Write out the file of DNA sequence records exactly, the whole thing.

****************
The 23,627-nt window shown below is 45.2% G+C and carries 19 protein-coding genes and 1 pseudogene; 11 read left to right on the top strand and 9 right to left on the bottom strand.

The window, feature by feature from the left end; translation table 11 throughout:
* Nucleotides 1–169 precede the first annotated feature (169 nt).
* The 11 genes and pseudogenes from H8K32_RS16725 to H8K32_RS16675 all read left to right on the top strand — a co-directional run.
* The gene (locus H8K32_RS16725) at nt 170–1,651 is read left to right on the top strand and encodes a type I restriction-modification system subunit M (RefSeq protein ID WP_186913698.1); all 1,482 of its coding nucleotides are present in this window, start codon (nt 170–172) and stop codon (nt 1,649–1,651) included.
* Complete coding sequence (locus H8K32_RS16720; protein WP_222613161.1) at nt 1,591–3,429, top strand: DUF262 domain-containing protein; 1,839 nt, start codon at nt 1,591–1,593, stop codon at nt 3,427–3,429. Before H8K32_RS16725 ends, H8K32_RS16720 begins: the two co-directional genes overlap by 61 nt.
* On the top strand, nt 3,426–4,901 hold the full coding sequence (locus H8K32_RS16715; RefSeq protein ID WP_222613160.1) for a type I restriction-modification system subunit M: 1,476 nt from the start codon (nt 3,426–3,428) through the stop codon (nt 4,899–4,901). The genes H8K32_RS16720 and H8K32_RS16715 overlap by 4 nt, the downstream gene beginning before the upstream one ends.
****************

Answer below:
The 23,627-nt window shown below is 45.2% G+C and carries 19 protein-coding genes and 1 pseudogene; 11 read left to right on the top strand and 9 right to left on the bottom strand.

The window, feature by feature from the left end; translation table 11 throughout:
* Nucleotides 1–169 precede the first annotated feature (169 nt).
* The 11 genes and pseudogenes from H8K32_RS16725 to H8K32_RS16675 all read left to right on the top strand — a co-directional run.
* The gene (locus H8K32_RS16725) at nt 170–1,651 is read left to right on the top strand and encodes a type I restriction-modification system subunit M (RefSeq protein ID WP_186913698.1); all 1,482 of its coding nucleotides are present in this window, start codon (nt 170–172) and stop codon (nt 1,649–1,651) included.
* Complete coding sequence (locus H8K32_RS16720; protein WP_222613161.1) at nt 1,591–3,429, top strand: DUF262 domain-containing protein; 1,839 nt, start codon at nt 1,591–1,593, stop codon at nt 3,427–3,429. Before H8K32_RS16725 ends, H8K32_RS16720 begins: the two co-directional genes overlap by 61 nt.
* On the top strand, nt 3,426–4,901 hold the full coding sequence (locus H8K32_RS16715; RefSeq protein ID WP_222613160.1) for a type I restriction-modification system subunit M: 1,476 nt from the start codon (nt 3,426–3,428) through the stop codon (nt 4,899–4,901). The genes H8K32_RS16720 and H8K32_RS16715 overlap by 4 nt, the downstream gene beginning before the upstream one ends.